Chapter 47: Hard Times
The load was very heavy and I had had neither food nor rest since morning;
but I did my best, as I always had done, in spite of cruelty and injustice.
I got along fairly till we came to Ludgate Hill; but there the heavy load
and my own exhaustion were too much. I was struggling to keep on,
goaded by constant chucks of the rein and use of the whip,
when in a single moment -- I cannot tell how -- my feet slipped
from under me, and I fell heavily to the ground on my side;
the suddenness and the force with which I fell seemed to beat all the breath
out of my body. I lay perfectly still; indeed, I had no power to move,
and I thought now I was going to die. I heard a sort of confusion round me,
loud, angry voices, and the getting down of the luggage, but it was all
like a dream. I thought I heard that sweet, pitiful voice saying,
"Oh! that poor horse! it is all our fault." Some one came and loosened
the throat strap of my bridle, and undid the traces which kept the collar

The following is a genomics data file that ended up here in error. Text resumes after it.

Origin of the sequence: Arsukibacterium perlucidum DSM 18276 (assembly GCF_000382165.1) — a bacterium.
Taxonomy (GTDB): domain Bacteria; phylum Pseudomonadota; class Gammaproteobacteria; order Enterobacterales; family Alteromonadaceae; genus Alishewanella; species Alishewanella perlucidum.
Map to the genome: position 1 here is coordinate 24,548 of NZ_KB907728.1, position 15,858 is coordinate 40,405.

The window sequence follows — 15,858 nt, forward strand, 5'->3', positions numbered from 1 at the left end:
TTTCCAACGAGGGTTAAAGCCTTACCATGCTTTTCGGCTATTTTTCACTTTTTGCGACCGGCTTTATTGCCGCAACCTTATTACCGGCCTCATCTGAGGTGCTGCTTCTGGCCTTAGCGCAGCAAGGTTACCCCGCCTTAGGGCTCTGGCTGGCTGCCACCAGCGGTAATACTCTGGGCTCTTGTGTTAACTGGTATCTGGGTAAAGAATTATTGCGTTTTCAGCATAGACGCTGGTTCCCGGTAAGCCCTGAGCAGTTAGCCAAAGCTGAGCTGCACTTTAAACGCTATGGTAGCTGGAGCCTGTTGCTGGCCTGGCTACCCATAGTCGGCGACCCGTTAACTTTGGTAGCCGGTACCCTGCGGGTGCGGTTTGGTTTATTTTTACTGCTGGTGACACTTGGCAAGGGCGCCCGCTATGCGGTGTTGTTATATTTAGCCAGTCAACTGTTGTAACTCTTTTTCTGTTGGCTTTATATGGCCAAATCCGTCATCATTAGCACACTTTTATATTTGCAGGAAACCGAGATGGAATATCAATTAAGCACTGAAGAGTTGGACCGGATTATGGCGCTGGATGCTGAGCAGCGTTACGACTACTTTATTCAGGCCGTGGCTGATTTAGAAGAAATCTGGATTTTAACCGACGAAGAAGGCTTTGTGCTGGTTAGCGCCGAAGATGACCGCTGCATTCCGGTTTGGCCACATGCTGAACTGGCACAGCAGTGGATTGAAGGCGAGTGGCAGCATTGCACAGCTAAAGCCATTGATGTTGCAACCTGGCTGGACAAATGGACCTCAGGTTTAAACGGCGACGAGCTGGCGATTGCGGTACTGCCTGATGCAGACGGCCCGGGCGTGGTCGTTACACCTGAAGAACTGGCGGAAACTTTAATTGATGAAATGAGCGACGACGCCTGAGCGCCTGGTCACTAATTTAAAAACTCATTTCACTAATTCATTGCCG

so tight upon me. Some one said, "He's dead, he'll never get up again."
Then I could hear a policeman giving orders, but I did not even open my eyes;
I could only draw a gasping breath now and then. Some cold water
was thrown over my head, and some cordial was poured into my mouth,
and something was covered over me. I cannot tell how long I lay there,
but I found my life coming back, and a kind-voiced man was patting me
and encouraging me to rise. After some more cordial had been given me,
and after one or two attempts, I staggered to my feet,
and was gently led to some stables which were close by.
Here I was put into a well-littered stall, and some warm gruel
was brought to me, which I drank thankfully.
In the evening I was sufficiently recovered to be led back
to Skinner's stables, where I think they did the best for me they could.
In the morning Skinner came with a farrier to look at me.
He examined me very closely and said:
"This is a case of overwork more than disease, and if you could give him
a run off for six months he would be able to work again;
but now there is not an ounce of strength left in him."